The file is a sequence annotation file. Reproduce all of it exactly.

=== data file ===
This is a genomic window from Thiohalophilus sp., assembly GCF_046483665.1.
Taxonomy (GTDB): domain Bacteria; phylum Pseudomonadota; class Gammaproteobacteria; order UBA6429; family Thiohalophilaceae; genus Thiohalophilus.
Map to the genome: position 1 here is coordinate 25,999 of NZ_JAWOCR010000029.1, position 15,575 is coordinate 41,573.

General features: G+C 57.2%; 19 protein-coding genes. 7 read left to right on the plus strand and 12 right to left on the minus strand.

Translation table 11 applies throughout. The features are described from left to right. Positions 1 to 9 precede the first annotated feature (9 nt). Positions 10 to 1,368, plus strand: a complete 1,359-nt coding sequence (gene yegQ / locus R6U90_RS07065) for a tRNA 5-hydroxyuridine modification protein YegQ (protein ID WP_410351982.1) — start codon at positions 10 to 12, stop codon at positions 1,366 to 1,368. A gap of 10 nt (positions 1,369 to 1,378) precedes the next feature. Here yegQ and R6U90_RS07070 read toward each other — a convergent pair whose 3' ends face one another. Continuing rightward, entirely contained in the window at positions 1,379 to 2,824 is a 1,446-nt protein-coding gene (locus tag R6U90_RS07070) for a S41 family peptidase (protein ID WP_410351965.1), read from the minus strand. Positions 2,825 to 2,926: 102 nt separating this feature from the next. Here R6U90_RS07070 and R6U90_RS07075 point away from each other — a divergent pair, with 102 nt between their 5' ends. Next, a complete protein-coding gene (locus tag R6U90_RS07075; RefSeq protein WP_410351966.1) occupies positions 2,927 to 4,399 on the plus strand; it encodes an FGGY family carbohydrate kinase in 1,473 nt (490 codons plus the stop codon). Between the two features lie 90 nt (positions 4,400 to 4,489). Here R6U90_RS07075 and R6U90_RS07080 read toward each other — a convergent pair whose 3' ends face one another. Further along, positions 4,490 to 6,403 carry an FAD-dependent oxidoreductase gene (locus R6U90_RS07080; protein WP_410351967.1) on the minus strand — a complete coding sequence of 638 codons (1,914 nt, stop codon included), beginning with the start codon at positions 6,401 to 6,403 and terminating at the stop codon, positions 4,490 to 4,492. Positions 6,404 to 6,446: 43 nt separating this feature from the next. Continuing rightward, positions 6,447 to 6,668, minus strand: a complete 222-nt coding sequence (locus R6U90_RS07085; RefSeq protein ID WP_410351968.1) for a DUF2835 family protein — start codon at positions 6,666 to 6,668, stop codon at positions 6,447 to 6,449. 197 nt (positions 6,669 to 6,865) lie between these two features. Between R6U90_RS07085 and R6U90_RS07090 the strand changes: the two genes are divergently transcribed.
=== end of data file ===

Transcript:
This is a genomic window from Thiohalophilus sp., assembly GCF_046483665.1.
Taxonomy (GTDB): domain Bacteria; phylum Pseudomonadota; class Gammaproteobacteria; order UBA6429; family Thiohalophilaceae; genus Thiohalophilus.
Map to the genome: position 1 here is coordinate 25,999 of NZ_JAWOCR010000029.1, position 15,575 is coordinate 41,573.

General features: G+C 57.2%; 19 protein-coding genes. 7 read left to right on the plus strand and 12 right to left on the minus strand.

Translation table 11 applies throughout. The features are described from left to right. Positions 1 to 9 precede the first annotated feature (9 nt). Positions 10 to 1,368, plus strand: a complete 1,359-nt coding sequence (gene yegQ / locus R6U90_RS07065) for a tRNA 5-hydroxyuridine modification protein YegQ (protein ID WP_410351982.1) — start codon at positions 10 to 12, stop codon at positions 1,366 to 1,368. A gap of 10 nt (positions 1,369 to 1,378) precedes the next feature. Here yegQ and R6U90_RS07070 read toward each other — a convergent pair whose 3' ends face one another. Continuing rightward, entirely contained in the window at positions 1,379 to 2,824 is a 1,446-nt protein-coding gene (locus tag R6U90_RS07070) for a S41 family peptidase (protein ID WP_410351965.1), read from the minus strand. Positions 2,825 to 2,926: 102 nt separating this feature from the next. Here R6U90_RS07070 and R6U90_RS07075 point away from each other — a divergent pair, with 102 nt between their 5' ends. Next, a complete protein-coding gene (locus tag R6U90_RS07075; RefSeq protein WP_410351966.1) occupies positions 2,927 to 4,399 on the plus strand; it encodes an FGGY family carbohydrate kinase in 1,473 nt (490 codons plus the stop codon). Between the two features lie 90 nt (positions 4,400 to 4,489). Here R6U90_RS07075 and R6U90_RS07080 read toward each other — a convergent pair whose 3' ends face one another. Further along, positions 4,490 to 6,403 carry an FAD-dependent oxidoreductase gene (locus R6U90_RS07080; protein WP_410351967.1) on the minus strand — a complete coding sequence of 638 codons (1,914 nt, stop codon included), beginning with the start codon at positions 6,401 to 6,403 and terminating at the stop codon, positions 4,490 to 4,492. Positions 6,404 to 6,446: 43 nt separating this feature from the next. Continuing rightward, positions 6,447 to 6,668, minus strand: a complete 222-nt coding sequence (locus R6U90_RS07085; RefSeq protein ID WP_410351968.1) for a DUF2835 family protein — start codon at positions 6,666 to 6,668, stop codon at positions 6,447 to 6,449. 197 nt (positions 6,669 to 6,865) lie between these two features. Between R6U90_RS07085 and R6U90_RS07090 the strand changes: the two genes are divergently transcribed.